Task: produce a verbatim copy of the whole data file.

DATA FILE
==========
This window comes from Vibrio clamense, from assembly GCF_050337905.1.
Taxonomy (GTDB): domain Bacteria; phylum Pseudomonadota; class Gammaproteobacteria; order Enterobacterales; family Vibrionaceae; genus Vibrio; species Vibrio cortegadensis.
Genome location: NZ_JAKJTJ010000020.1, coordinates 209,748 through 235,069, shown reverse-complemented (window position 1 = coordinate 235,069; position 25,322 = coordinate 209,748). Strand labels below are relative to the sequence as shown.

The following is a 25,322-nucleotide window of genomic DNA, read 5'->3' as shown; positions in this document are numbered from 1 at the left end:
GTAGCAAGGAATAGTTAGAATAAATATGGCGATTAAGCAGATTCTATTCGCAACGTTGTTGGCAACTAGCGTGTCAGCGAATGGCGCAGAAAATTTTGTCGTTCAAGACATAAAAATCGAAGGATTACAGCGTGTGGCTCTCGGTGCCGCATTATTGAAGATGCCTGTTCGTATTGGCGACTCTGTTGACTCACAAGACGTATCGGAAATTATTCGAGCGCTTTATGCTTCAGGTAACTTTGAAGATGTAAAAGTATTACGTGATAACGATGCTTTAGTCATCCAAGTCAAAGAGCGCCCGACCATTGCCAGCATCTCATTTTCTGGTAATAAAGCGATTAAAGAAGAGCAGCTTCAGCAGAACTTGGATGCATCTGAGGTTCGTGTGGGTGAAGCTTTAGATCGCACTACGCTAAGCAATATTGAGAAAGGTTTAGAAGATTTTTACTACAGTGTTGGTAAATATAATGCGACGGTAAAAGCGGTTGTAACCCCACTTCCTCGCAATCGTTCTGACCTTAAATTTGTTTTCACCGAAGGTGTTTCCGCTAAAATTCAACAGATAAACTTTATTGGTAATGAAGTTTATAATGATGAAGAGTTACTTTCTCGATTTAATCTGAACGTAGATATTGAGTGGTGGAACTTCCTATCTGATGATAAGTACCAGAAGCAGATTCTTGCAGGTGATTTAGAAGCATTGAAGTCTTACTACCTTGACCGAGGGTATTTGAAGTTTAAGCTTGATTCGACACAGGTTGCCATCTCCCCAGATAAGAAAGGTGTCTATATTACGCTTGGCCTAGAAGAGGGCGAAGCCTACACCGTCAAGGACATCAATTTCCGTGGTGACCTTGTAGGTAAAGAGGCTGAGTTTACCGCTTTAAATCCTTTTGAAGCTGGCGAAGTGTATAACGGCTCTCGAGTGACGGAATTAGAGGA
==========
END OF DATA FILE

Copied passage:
This window comes from Vibrio clamense, from assembly GCF_050337905.1.
Taxonomy (GTDB): domain Bacteria; phylum Pseudomonadota; class Gammaproteobacteria; order Enterobacterales; family Vibrionaceae; genus Vibrio; species Vibrio cortegadensis.
Genome location: NZ_JAKJTJ010000020.1, coordinates 209,748 through 235,069, shown reverse-complemented (window position 1 = coordinate 235,069; position 25,322 = coordinate 209,748). Strand labels below are relative to the sequence as shown.

The following is a 25,322-nucleotide window of genomic DNA, read 5'->3' as shown; positions in this document are numbered from 1 at the left end:
GTAGCAAGGAATAGTTAGAATAAATATGGCGATTAAGCAGATTCTATTCGCAACGTTGTTGGCAACTAGCGTGTCAGCGAATGGCGCAGAAAATTTTGTCGTTCAAGACATAAAAATCGAAGGATTACAGCGTGTGGCTCTCGGTGCCGCATTATTGAAGATGCCTGTTCGTATTGGCGACTCTGTTGACTCACAAGACGTATCGGAAATTATTCGAGCGCTTTATGCTTCAGGTAACTTTGAAGATGTAAAAGTATTACGTGATAACGATGCTTTAGTCATCCAAGTCAAAGAGCGCCCGACCATTGCCAGCATCTCATTTTCTGGTAATAAAGCGATTAAAGAAGAGCAGCTTCAGCAGAACTTGGATGCATCTGAGGTTCGTGTGGGTGAAGCTTTAGATCGCACTACGCTAAGCAATATTGAGAAAGGTTTAGAAGATTTTTACTACAGTGTTGGTAAATATAATGCGACGGTAAAAGCGGTTGTAACCCCACTTCCTCGCAATCGTTCTGACCTTAAATTTGTTTTCACCGAAGGTGTTTCCGCTAAAATTCAACAGATAAACTTTATTGGTAATGAAGTTTATAATGATGAAGAGTTACTTTCTCGATTTAATCTGAACGTAGATATTGAGTGGTGGAACTTCCTATCTGATGATAAGTACCAGAAGCAGATTCTTGCAGGTGATTTAGAAGCATTGAAGTCTTACTACCTTGACCGAGGGTATTTGAAGTTTAAGCTTGATTCGACACAGGTTGCCATCTCCCCAGATAAGAAAGGTGTCTATATTACGCTTGGCCTAGAAGAGGGCGAAGCCTACACCGTCAAGGACATCAATTTCCGTGGTGACCTTGTAGGTAAAGAGGCTGAGTTTACCGCTTTAAATCCTTTTGAAGCTGGCGAAGTGTATAACGGCTCTCGAGTGACGGAATTAGAGGA